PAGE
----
Heather turned purple with indignation, but kept her mouth shut.  At the front of the room her lawyer had a woebegone expression; he could already tell that the case was lost.
“I have decided however, that an example should be set,” said the judge.  Heather brightened up instantly, while her lawyer cringed.
“Your child shall be destroyed, as it is clearly a menace to society,” said the judge.  There was a sharp intake of breath all around the room.  “And you shall pay for the dog’s psychological counselling, as she had undoubtedly been traumatised by your behaviour.”
“You can’t do that!” screamed Heather.
“By the time you can get your protest through the courts and judicial system,” said the judge, “your child will have been destroyed.  So I rather think I can.”

Wednesday, 28 August 2013

Back in the cave

The landscape gave way after another hour to soft hills, and they quickly flattened out again and a forest began to grow up around Isabella.  She paused briefly on the hills to check the other side, but there was still just an empty darkness with a chill draught.  She listened for a while, just in case, but there were no screams or sighs.  There was white noise on the edge of hearing that might have been water running in the distance, but even if was water it didn’t help her.  It did remind her that she was hungry and thirsty though, but she preferred not to eat in the TeddyBear world.  The food didn’t seem quite right somehow.
When the trees were making it hard to know which direction she was moving in she opened the ways between the worlds again and looked, and was slightly surprised to find that there was a washed-out grey light through the portal, and that the ground was about a foot lower than where she was at the moment.  The floor looked like it was the rocky stone of Leszátor’s Cave, and there was a sharp, clean smell to the air like the way the air smelled after rain.  She made her mind up quickly, and stepped through.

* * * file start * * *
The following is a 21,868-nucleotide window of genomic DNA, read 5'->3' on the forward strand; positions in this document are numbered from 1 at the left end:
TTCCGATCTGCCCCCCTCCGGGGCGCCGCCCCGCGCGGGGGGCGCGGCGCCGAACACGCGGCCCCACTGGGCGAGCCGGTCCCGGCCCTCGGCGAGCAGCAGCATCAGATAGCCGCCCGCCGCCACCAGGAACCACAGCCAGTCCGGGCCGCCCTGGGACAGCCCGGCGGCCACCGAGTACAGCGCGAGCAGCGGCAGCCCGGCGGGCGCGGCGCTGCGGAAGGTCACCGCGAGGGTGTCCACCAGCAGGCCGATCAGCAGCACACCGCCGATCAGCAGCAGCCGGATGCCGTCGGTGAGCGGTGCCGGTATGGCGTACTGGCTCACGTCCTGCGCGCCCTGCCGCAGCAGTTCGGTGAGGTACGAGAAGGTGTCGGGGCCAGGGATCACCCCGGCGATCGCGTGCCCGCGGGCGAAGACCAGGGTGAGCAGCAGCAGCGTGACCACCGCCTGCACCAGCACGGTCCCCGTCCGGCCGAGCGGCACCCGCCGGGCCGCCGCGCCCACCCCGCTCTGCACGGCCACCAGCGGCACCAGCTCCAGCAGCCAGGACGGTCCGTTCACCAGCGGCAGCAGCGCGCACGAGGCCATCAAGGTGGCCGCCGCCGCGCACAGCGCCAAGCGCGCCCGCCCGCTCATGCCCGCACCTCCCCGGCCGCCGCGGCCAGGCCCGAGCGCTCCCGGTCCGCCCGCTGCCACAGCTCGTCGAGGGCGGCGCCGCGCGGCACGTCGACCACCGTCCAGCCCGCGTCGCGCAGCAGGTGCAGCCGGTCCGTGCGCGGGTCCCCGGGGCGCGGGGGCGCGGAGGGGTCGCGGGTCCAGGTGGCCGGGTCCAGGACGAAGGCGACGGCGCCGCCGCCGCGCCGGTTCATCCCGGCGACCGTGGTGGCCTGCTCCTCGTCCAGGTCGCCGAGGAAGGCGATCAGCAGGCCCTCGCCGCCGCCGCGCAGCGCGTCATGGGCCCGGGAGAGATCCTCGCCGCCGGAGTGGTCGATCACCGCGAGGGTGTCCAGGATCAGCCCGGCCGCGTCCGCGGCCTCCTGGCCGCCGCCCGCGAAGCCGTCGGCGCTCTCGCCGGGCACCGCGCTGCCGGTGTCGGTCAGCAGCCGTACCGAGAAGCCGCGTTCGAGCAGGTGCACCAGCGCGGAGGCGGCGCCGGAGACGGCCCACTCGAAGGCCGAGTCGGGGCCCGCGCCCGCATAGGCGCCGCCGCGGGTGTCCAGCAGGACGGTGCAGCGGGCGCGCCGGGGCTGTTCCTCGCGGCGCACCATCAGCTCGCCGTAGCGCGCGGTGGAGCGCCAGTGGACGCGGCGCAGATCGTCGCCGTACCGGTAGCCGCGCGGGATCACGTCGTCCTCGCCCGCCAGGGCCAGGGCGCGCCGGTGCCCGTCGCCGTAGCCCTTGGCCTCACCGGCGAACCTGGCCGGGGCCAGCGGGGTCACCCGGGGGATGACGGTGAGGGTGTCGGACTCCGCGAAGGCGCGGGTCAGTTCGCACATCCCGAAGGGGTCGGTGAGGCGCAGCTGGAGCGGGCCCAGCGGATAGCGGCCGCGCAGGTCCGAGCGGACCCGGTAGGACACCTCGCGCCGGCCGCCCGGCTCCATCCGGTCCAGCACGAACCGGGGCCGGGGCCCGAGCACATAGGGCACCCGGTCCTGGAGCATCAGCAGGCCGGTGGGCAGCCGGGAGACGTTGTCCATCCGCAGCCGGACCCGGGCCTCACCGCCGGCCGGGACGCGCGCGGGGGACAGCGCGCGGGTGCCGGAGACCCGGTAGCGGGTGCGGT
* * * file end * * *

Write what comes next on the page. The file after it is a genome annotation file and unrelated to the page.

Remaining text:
As the portal closed behind her she looked around.  The cave was small and nearly spherical, like a bubble in the rock.  She thought for a moment that she was going to have to reopen the portal and go back, but then she spotted a tall shadow that proved to be a passageway leading out and she relaxed again.  She might still have to go back to the TeddyBear world if she couldn’t find her way through these caves, but she was in familiar territory here without having to worry about the Teddy Bears.  She’d been caving for twelve years now, and was certain she could handle herself.
The corridor out of the cave was narrow and shrank down until the ceiling was only just above her head.  She slowed her pace to make sure that she didn’t suddenly run into a jutting piece of stone on the ceiling and knock herself out.  She kept her left hand trailing against the wall, to check for any side passages that she might not see, and she never put her weight on her front foot until she was sure that there was floor beneath it.  It made for slow progress overall, but it was safe progess, and alone underground that mattered more than anything.
“…wa–… eaten!”  Fragments of a conversation caught her ears, and she probed around in the semi-darkness, trying to work out where it was coming from.  After a bit of standing still and listening to triangulate the sound, she found a narrow rock chimney, about the width of her arm, that fell down through the floor.  The speakers seemed to be in a cave below her.
“…care.  You were told to bring her here.”  This voice was feminine but harsh, and slightly growly as though its owner smoked heavily.
“What bit of being eaten didn’t you get?”  This voice was familiar though, that was David Brackendell.  She was sure that she’d never forget his whingeing tone, though she knew she’d like to.
“Was she threatening to eat you?”
“I’m sure she would have done if she’d thought of it!  She threatened me with spiders, and I hate spiders.”
“I’d threaten you with spiders myself if it meant you would do your job.  Why were you found rolling around in the mine?  You were almost run over.”
“Your driver must have seen me!  He made no effort to get out of the way!”
“The mine machines are automated and do not have drivers.  You are an idiot.  I do not understand why we are expected to work with you.”
“Because I can get you Isabella Bonfontaine!”
“Which you have failed to do.”